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>> A changing trend is becoming evident in the Mediterranean, with a growing number of Libyans fleeing their homes attempting to cross the Mediterranean from North Africa to Italy. I'm Darrin Zammit Lupi, a Reuters photographer onboard the Seefuchs, a migrant search and rescue ship. Crewed entirely by volunteers from the German NGO Sea-Eye, it is one of the few NGO ships still operating in the region after restrictions imposed by the Libyan authorities and the Italian government forced many of the NGOs to suspend their activities.
I've been covering the migration story for over a decade. Whereas before we would see lots of rubber dinghies and large wooden boats packed with hundreds of mostly Sub-Saharan Africans, what I've been seeing during this mission is small wooden and fiber glass boats carrying between 5 and 16 persons on board, the vast majority of whom appear to be Libyan.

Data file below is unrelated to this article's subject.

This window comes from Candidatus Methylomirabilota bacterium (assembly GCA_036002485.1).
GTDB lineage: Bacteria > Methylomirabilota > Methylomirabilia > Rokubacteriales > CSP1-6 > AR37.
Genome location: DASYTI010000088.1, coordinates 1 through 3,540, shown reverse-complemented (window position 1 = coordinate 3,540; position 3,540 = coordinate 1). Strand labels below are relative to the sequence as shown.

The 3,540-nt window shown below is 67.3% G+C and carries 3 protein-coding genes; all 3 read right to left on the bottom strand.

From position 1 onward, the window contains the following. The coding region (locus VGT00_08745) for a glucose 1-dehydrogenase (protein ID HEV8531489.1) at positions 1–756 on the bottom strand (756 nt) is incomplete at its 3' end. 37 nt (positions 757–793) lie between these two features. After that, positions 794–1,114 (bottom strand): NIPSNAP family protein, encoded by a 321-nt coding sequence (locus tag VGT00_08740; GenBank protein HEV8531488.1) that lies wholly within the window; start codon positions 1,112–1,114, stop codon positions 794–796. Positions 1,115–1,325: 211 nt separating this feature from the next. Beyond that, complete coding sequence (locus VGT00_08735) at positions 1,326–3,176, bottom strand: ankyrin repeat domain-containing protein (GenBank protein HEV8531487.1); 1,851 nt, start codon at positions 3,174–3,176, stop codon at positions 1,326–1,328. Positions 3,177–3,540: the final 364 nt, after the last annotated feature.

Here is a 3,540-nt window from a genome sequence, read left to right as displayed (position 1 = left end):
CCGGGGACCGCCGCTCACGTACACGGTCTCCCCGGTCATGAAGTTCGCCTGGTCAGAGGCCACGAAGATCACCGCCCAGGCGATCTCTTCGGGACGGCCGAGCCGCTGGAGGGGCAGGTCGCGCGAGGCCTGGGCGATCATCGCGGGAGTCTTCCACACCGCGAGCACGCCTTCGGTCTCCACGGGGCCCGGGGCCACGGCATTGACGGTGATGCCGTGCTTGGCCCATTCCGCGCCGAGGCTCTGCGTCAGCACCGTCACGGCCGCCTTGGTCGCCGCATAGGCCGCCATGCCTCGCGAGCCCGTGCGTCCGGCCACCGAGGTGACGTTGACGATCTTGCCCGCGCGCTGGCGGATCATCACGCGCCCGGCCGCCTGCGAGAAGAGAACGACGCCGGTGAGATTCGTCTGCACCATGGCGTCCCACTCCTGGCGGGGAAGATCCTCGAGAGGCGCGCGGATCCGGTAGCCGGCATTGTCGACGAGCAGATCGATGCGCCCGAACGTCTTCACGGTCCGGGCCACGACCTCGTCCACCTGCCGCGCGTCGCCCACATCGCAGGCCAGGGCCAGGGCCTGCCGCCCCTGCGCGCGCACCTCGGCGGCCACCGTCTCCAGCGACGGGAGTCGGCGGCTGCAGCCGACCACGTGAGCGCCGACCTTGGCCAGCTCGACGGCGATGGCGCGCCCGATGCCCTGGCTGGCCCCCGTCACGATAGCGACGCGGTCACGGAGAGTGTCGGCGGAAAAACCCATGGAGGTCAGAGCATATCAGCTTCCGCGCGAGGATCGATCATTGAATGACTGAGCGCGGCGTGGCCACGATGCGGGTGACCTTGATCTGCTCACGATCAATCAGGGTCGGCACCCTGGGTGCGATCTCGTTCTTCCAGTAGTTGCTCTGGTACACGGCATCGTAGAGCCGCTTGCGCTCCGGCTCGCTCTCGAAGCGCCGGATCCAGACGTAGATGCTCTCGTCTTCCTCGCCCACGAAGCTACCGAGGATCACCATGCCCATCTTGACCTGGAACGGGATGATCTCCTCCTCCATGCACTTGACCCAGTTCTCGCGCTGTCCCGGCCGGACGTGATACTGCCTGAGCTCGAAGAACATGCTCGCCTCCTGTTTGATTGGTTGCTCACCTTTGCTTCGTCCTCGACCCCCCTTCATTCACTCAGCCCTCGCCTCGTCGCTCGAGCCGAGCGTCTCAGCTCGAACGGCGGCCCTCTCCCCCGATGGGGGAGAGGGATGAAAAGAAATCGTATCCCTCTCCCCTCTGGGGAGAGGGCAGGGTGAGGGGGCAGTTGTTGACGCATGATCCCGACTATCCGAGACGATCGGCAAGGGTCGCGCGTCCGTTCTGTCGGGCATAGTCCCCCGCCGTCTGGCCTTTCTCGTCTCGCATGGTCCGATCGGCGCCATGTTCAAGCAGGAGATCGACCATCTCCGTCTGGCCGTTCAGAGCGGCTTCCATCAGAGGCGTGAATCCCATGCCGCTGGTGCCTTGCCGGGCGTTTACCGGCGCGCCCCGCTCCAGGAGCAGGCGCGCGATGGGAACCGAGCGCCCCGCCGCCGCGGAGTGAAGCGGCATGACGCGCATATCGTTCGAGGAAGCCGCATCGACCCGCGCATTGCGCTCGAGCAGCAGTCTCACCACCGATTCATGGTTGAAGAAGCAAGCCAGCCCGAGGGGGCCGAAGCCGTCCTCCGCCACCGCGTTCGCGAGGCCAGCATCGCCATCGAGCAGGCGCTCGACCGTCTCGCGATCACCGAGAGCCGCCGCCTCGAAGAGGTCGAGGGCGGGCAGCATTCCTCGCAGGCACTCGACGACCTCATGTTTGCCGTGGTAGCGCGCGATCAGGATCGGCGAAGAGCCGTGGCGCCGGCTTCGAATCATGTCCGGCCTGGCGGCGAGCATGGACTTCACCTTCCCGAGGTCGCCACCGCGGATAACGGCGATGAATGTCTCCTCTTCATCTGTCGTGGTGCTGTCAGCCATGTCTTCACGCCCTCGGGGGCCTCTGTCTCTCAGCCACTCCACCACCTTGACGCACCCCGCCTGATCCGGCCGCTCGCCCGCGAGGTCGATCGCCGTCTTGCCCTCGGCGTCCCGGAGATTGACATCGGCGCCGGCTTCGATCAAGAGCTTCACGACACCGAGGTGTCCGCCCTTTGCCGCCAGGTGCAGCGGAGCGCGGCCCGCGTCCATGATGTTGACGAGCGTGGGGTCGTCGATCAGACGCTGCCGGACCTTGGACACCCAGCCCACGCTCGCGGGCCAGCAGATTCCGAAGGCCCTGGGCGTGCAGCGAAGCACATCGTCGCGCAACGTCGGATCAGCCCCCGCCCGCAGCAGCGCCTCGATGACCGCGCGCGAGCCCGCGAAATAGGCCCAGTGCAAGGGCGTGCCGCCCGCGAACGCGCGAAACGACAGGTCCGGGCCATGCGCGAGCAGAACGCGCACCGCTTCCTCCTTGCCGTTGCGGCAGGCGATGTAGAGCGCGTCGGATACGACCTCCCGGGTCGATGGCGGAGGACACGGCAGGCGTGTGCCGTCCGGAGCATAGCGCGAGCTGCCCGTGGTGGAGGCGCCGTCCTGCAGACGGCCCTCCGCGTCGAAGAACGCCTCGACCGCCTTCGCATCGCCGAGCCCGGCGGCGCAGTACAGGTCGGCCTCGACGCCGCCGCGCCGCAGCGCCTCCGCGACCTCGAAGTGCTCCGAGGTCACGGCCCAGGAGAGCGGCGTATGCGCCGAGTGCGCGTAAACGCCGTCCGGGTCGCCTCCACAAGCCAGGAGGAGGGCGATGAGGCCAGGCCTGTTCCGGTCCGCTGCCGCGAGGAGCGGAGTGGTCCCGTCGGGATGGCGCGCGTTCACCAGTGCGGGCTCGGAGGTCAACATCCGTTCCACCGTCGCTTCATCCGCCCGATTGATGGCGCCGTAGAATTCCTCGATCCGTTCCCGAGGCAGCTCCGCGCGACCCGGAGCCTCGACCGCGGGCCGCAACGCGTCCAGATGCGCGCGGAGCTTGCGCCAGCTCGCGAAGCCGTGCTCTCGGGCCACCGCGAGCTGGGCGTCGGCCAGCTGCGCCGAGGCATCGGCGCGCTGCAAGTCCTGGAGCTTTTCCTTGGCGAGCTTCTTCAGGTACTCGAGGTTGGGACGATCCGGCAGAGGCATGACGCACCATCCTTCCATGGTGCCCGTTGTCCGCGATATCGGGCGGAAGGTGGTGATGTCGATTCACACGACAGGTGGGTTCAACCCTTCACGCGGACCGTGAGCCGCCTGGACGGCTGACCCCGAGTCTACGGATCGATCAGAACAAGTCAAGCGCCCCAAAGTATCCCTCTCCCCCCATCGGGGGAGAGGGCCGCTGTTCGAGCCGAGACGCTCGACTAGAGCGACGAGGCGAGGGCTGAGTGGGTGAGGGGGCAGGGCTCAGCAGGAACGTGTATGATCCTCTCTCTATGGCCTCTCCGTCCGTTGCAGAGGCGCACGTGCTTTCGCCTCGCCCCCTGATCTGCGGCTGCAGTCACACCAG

>> Please guys, put on your life vests.>> Many locals are fleeing from Libya because of the widely spread conflicts between rival militias, soaring violent crime, regular kidnappings for ransom. But mostly, because they have an increasingly despondent view of the world, giving up hope that the situation and their lives might one day improve in the North African country.
Libya is home they say, and they will want to return, but not if things remain as they currently are. According to the UN refugee agency, already this year some 800 Libyans have reached Italy by sea, more than double the number for all of 2016. That number is still a fraction of the more than 106,000 migrants who have come to Italy from Libya this year.
But it does suggest that conditions, already terrible for migrants travelling through the country on their way to Europe, are deteriorating for locals as well.